I've been getting that question a lot these days. We've been home about a week-and-half now with Vika and life is definitely different - a little. I'm still busy - only a little more. I still change diapers, chop up food into little bites - only a little more. And I still pry little fingers from places they shouldn't be and remove objects from little mouths - only a little, okay a lot more. But other than that, life goes on in pretty much the same way. I guess the thing that has surprised me the most is how seamlessly life has gone on and how well Vika has transitioned into our family. The biggest adjustments for us just seem to be mental and emotional ones - realizing this is our new family. Coming to terms with our new normal. But let me assure you all, that we are completely in love with our newest family member. She is the cuddliest, sweetest thing. How could we not love this little Buddha baby?
Now for some specifics on the growth we have seen in Vika these past two weeks she has been in our care.
We believe Vika was used to mashed up food being shoveled into her mouth at a fast rate. She didn't know what a finger food was and if we didn't spoon her food into her little mouth fast enough, she let us know about it. 2 weeks later she can feed herself most of every meal with her hands and yes, sometimes she does get quite messy.
She still has no use for traditional toddler snack foods such as Cheerios or puffs. The whole crunchy thing is still foreign to her. We definitely will keep working on that. I practically raised my other 3 on Cheerios.
Many adopted kids have a hard time with the bath at first. Vika was no different. She was scared the first couple of times we put her in and refused to sit, but now - oh boy, does she love it and gets upset if I don't give her adequate play time in the tub.
Vika has made big strides in this area. Early on we noticed she would often be looking up, sometimes at lights, or just at nothing in particular. This is one of the main things I remember from our first meetings. She would often seem like she wasn't really focusing on anything.
This behavior had me mildly concerned for a while, but now I'm pretty sure it is more of an orphanage behavior, a result of not having a lot to focus on for the first years of her life. Now she is making all kinds of eye contact, often looking at us when we talk to her, and in general, showing signs that she will be able to relate to people in an appropriate fashion.
So much to say here. Eva, Eli, and Millie all love, love, love their new sister. I'm really proud of them for the way they have welcomed her and are willing to share their things as well as Mom and Dad. They are anxious for all their friends to meet her and Eli wants me to bring her to his school.
Can you tell Vika is just a little tired here? Poor thing, we had just arrived home and I'm sure she was more than a little bit overwhelmed by all the attention. For Eli's part, that's him trying really hard to give his best camera smile. He is so protective of Vika. It's so sweet.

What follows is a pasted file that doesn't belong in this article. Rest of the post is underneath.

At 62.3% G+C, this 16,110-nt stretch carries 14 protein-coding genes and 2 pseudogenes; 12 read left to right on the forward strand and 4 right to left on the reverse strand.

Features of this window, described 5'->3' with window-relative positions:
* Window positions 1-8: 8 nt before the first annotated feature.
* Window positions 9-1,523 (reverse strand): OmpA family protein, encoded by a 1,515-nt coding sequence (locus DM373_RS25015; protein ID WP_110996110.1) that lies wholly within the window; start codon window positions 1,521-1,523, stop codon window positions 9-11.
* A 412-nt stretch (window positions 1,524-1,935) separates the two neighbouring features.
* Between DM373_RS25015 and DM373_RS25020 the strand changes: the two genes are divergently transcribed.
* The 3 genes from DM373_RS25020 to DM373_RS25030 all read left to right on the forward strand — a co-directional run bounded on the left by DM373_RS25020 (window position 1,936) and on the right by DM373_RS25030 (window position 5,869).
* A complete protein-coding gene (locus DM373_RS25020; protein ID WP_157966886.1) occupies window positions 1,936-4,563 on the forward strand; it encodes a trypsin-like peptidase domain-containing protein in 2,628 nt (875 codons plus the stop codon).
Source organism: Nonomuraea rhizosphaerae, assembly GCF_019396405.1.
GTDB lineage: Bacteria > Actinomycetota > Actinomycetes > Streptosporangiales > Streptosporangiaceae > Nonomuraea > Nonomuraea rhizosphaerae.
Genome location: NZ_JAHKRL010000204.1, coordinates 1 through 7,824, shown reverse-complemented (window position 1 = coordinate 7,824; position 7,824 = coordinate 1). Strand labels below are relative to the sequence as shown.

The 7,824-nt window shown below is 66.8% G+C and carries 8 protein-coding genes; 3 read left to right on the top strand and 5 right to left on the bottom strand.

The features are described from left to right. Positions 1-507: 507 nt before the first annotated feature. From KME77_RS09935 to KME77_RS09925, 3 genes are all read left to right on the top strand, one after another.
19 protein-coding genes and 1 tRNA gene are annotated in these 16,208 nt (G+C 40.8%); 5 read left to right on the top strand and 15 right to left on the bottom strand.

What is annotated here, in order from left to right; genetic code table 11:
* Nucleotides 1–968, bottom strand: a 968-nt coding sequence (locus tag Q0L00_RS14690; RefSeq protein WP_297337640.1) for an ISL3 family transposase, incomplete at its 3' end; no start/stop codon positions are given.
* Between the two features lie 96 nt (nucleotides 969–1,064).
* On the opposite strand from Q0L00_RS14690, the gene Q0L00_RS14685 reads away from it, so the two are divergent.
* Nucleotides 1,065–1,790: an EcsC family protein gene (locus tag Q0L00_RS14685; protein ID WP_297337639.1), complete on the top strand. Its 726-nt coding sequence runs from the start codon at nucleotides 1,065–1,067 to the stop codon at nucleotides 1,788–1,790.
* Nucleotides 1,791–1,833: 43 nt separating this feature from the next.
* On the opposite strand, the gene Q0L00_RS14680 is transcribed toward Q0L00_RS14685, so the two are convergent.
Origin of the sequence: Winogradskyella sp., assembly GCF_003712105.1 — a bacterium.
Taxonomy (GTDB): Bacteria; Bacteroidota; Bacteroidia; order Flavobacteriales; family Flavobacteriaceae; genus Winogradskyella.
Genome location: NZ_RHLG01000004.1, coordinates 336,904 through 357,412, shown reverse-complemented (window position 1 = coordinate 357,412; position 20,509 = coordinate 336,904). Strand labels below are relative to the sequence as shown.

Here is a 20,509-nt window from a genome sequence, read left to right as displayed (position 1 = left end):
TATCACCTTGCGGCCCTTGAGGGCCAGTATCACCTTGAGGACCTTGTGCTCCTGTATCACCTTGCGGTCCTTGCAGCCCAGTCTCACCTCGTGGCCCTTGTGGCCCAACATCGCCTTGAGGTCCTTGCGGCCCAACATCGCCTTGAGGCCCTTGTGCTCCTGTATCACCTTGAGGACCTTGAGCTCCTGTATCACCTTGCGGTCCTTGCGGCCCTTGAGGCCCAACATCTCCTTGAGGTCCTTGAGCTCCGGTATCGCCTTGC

And then there's Millie......
She's pretty crazy about her new sister. Ever the little momma, she must think we brought Vika home just for her to take care of and play with. If given the chance she will attempt to feed her, clean her up, change her diaper, pick her up, correct her when she's into something that's off-limits. Pretty much everything she sees me do. This is our greatest adjustment issue right now. "That's a mommy job, Millie" has become my new mantra.
There are times, though, when they just play together, which is nice.
And lo and behold! just today, Vika apparently decided she had had enough of Millie's manhandling and decided to fight back. It was rather amusing to watch.
I think Vika won this one.
So, in general, life's a little bit crazier, a little bit busier, and a lot more interesting. But it's fun - really.
People will sometimes makes comments to me or Gabe about what a wonderful thing we're doing or what a big job we've taken on. A few people even make remarks that make us think they think we're nuts. All such remarks make me uncomfortable. The main thing I wish people would understand is that a child with Down Syndrome is really just a child. Parenting Vika is not scary. Our 3 bio kids have always been more than a handful. We've always had active, active kids, so I guess that's the only kind of life we know. Vika adds to the craziness, but not in a way that seems daunting or undoable. She's a loveable little girl who's absolutely so ready to learn and grow. Don't misunderstand, life's not all sunshine and roses now. There are problems and issues to face and work through, but there were before. But the imagined problems and uncertainties that I had before we brought her home were greater than the reality we're now living. The reality is, well, pretty darn good.